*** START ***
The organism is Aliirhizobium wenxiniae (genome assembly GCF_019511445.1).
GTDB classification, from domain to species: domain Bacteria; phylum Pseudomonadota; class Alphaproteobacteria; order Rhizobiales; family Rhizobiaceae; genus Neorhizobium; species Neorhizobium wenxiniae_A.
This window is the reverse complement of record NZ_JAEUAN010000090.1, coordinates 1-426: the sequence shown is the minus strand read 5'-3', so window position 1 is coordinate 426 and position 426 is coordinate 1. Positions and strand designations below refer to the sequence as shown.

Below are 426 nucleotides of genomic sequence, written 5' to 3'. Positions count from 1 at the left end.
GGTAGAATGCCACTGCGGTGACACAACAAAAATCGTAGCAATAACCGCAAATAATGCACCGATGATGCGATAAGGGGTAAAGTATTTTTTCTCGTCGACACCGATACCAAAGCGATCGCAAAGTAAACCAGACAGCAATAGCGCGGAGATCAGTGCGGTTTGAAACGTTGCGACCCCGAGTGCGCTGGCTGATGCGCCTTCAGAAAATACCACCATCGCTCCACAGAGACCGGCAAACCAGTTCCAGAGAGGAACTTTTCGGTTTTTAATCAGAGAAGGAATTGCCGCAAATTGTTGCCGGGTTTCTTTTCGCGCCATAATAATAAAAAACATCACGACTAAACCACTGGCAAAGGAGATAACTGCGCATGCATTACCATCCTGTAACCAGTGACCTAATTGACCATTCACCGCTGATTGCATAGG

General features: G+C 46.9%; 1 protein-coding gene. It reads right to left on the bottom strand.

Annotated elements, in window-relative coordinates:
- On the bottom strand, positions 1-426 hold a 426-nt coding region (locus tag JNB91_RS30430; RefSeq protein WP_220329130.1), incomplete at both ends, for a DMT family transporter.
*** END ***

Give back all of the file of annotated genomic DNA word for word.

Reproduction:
The organism is Aliirhizobium wenxiniae (genome assembly GCF_019511445.1).
GTDB classification, from domain to species: domain Bacteria; phylum Pseudomonadota; class Alphaproteobacteria; order Rhizobiales; family Rhizobiaceae; genus Neorhizobium; species Neorhizobium wenxiniae_A.
This window is the reverse complement of record NZ_JAEUAN010000090.1, coordinates 1-426: the sequence shown is the minus strand read 5'-3', so window position 1 is coordinate 426 and position 426 is coordinate 1. Positions and strand designations below refer to the sequence as shown.

Below are 426 nucleotides of genomic sequence, written 5' to 3'. Positions count from 1 at the left end.
GGTAGAATGCCACTGCGGTGACACAACAAAAATCGTAGCAATAACCGCAAATAATGCACCGATGATGCGATAAGGGGTAAAGTATTTTTTCTCGTCGACACCGATACCAAAGCGATCGCAAAGTAAACCAGACAGCAATAGCGCGGAGATCAGTGCGGTTTGAAACGTTGCGACCCCGAGTGCGCTGGCTGATGCGCCTTCAGAAAATACCACCATCGCTCCACAGAGACCGGCAAACCAGTTCCAGAGAGGAACTTTTCGGTTTTTAATCAGAGAAGGAATTGCCGCAAATTGTTGCCGGGTTTCTTTTCGCGCCATAATAATAAAAAACATCACGACTAAACCACTGGCAAAGGAGATAACTGCGCATGCATTACCATCCTGTAACCAGTGACCTAATTGACCATTCACCGCTGATTGCATAGG

General features: G+C 46.9%; 1 protein-coding gene. It reads right to left on the bottom strand.

Annotated elements, in window-relative coordinates:
- On the bottom strand, positions 1-426 hold a 426-nt coding region (locus tag JNB91_RS30430; RefSeq protein WP_220329130.1), incomplete at both ends, for a DMT family transporter.